What Is Inheritance Tax?
Inheritance Tax (IHT) is a tax on the transfer of assets from one person to another. It is usually encountered when someone dies, and they leave their Estate to either one individual or a range of beneficiaries. However, lifetime gifts also have IHT consequences. The rate of IHT is generally 40%.
Not everyone has to pay Inheritance Tax. The principal deciding factors are:
- What is the value of your Estate at the time of your death?
- Did you make any lifetime gifts within 7 years of death and if so what was the value of the gift and who received it?
- Do any of your assets have relief from, or are they exempt from, IHT at the time of your death?
- Who are you leaving your Estate to? Are any of the beneficiaries exempt from IHT?
- How much “nil rate band” and “residence nil rate band” do you have available at the time of your death?
The Nil Rate Band
The first £325,000 of every Estate is entirely exempt from Inheritance Tax. This is referred to as the nil rate band and it applies to everyone in the UK. It’s called a nil rate band because assets up to that value are taxed at 0%. If one spouse doesn’t use or only partially uses their nil rate band at the time of their death (for example if the value of their estate is less than the nil rate band or all their assets are passing to the surviving spouse who is an exempt beneficiary) then the unused proportion can be transferred to the surviving spouse and is available at the time of death. This is known as the transferable nil rate band.
Generally speaking if you have made no substantial gifts in the last 7 years and your estate is worth less that £325,000 (for an individual) or £650,000 (for married couples) it is unlikely that there will be an IHT charge at the time of your death. If the value of your estate is worth less than £500,000 (for individuals) and £1,000,000 (for married couples combined) again it is unlikely that there will be an IHT charge at the time of your death (after 2021) if you qualify for the residence nil rate band.
The Residence Nil Rate Band
This is an extension of the nil rate band and is available to homeowners who leave their house to their direct descendants, typically children and grandchildren. It is being phased in over time and by 2021 will provide an additional £125,000 of nil rate band. However, the extension starts to be withdrawn if your estate exceeds £2,000,000 at the time of death.
Any transfer of wealth during lifetime or on death from a person to their spouse is exempt from Inheritance Tax. There is an exception to this where the recipient spouse is not domiciled in the UK, in which case the spouse exemption is capped at £325,000.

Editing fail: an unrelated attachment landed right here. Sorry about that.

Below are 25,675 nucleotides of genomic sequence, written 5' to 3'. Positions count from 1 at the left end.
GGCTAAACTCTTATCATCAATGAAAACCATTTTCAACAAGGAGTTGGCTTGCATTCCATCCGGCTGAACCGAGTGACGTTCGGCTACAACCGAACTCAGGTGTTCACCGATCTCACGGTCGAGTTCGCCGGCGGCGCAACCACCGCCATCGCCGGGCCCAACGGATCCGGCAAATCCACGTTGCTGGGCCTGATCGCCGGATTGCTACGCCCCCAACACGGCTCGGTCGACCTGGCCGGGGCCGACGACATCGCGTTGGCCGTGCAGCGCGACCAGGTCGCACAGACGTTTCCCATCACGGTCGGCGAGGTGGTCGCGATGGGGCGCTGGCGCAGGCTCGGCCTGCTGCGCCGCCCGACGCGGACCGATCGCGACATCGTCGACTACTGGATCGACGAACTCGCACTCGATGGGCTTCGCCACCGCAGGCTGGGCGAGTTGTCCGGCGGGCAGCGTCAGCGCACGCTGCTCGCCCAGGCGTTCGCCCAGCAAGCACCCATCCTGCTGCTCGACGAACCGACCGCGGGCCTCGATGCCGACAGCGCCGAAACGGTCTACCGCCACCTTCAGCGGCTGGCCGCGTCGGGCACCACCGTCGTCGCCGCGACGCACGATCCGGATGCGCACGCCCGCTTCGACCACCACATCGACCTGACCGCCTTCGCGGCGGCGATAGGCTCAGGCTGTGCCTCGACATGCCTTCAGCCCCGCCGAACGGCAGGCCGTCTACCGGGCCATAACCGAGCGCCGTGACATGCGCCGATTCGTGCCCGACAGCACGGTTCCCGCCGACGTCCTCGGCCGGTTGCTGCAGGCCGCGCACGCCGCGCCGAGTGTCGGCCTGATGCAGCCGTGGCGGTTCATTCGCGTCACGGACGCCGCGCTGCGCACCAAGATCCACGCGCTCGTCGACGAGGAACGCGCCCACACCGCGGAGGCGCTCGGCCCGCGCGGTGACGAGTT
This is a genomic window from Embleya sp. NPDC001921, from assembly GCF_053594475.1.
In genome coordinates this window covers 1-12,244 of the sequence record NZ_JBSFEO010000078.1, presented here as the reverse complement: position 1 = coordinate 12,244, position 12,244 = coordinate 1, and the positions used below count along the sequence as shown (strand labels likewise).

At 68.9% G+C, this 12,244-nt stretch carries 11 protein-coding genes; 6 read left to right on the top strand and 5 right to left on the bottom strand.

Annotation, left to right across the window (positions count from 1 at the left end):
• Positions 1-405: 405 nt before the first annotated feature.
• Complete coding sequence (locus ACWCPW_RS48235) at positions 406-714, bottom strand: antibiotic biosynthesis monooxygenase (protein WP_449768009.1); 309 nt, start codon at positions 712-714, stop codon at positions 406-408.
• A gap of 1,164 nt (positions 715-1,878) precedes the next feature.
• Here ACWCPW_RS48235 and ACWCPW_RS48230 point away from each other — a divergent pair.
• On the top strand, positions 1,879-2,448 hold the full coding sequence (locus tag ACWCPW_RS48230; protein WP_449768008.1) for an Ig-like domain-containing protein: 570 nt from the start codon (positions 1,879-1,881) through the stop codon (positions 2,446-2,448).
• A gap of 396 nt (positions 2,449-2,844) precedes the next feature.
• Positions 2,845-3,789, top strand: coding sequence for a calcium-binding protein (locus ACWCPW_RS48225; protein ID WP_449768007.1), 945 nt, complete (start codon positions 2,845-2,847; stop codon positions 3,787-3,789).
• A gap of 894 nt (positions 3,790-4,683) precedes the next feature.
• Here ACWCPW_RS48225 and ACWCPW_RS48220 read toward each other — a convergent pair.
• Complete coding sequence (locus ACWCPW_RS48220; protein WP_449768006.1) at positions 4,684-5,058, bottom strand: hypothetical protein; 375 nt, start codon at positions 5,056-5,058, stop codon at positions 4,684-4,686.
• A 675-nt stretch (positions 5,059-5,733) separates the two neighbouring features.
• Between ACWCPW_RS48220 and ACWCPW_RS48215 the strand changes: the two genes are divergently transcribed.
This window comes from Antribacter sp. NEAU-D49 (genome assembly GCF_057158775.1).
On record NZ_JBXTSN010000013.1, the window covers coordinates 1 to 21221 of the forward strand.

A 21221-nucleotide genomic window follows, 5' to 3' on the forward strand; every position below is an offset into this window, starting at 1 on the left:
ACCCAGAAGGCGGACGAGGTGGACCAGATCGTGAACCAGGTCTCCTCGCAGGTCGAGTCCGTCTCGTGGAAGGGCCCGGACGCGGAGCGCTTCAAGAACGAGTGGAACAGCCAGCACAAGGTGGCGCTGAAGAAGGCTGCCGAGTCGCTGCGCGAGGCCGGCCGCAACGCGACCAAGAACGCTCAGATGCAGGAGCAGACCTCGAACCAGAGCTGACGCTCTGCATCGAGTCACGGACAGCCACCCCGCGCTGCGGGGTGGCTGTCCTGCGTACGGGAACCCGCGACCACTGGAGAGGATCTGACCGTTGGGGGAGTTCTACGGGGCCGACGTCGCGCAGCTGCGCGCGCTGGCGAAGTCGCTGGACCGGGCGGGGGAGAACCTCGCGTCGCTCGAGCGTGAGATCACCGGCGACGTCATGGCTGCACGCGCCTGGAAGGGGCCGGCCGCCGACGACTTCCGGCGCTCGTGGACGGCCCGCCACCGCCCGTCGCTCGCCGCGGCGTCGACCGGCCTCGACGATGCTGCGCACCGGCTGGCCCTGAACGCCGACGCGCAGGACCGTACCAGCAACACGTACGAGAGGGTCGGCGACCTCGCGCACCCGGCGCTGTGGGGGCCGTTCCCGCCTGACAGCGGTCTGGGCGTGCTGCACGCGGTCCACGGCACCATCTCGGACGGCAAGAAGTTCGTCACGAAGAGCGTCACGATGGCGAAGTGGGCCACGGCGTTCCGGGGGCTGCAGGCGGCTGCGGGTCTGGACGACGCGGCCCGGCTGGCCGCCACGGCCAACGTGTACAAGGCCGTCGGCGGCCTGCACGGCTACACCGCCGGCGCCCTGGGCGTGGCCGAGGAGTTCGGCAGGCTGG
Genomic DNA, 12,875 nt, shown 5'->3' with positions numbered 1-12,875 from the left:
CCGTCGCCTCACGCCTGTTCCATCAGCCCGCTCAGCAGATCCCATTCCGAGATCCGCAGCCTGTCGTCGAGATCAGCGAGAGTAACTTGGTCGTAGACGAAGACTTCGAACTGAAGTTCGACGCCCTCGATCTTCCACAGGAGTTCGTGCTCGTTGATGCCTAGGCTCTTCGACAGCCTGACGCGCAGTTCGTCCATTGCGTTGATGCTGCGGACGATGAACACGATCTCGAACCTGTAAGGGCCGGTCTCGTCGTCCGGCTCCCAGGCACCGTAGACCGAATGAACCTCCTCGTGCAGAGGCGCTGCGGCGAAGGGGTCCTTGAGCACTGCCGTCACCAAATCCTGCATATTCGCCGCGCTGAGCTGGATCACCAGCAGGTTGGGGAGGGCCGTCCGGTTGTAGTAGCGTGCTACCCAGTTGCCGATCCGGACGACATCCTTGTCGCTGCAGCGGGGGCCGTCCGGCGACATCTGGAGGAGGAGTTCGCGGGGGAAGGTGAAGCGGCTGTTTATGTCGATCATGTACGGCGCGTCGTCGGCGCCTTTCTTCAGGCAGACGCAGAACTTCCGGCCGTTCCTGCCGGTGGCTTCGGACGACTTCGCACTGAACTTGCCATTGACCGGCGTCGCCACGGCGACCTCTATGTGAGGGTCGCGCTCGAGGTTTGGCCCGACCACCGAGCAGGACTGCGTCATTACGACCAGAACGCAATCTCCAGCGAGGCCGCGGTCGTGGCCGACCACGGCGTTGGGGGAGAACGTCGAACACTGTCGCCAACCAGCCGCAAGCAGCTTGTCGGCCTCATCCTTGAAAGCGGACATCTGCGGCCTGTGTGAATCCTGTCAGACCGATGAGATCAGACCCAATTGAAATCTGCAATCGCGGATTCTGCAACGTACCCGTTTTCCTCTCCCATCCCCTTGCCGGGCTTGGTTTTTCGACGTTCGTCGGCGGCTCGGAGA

Any transfer of wealth during lifetime or on death to a UK charity is exempt from IHT. If you decide to leave at least 10% of your estate to a UK charity on your death any IHT is payable on the remainder of your estate it is paid at 36% (instead of the usual 40%).
Are Some Assets Exempt from IHT?
There are 2 main classes of assets that are exempt or partially exempt from (or technically have relief from) IHT.
- Interests in businesses that have been owned by you for more than 2 years and qualify for “business property relief”. This may include interests in sole-trader businesses, interests in trading partnerships and unlisted shares in trading companies. Investment businesses do not qualify.
- Interests in agricultural property that have been owned and occupied for the purposes of agriculture by you for more than 2 years or have been owned by you but occupied by someone else for the purposes of agriculture for more than 7 years. This relief only extends to the agriculture value so if the market value exceeds the agricultural value, APR doesn’t provide relief for the excess value.
Some assets are not technically part of an Estate and although they may provide valuable payments on death, they are not usually subject to IHT. These may include life assurance payouts on your death, pension death benefits and death in service payments through your employment.
Can you Use Financial Planning to Avoid IHT
Yes, IHT planning is lawful but care must be taken to engage a professional and experienced Independent Financial Advisor to assist with this. The legislation sets out a number of reliefs and exemptions that can help to mitigate the liability. There are a variety of ways and the traditional ones are:
- Lifetime giving to reduce the Estate on your eventual death. Many gifts can be made without incurring any IHT consequences providing that you survive the gift by 7 years.
- For married couples making use of the spouse exemption, to prevent any IHT being payable on death of the first member of married couple to die.
- Taking out life assurance to provide funds on death to pay or help towards paying the IHT liability.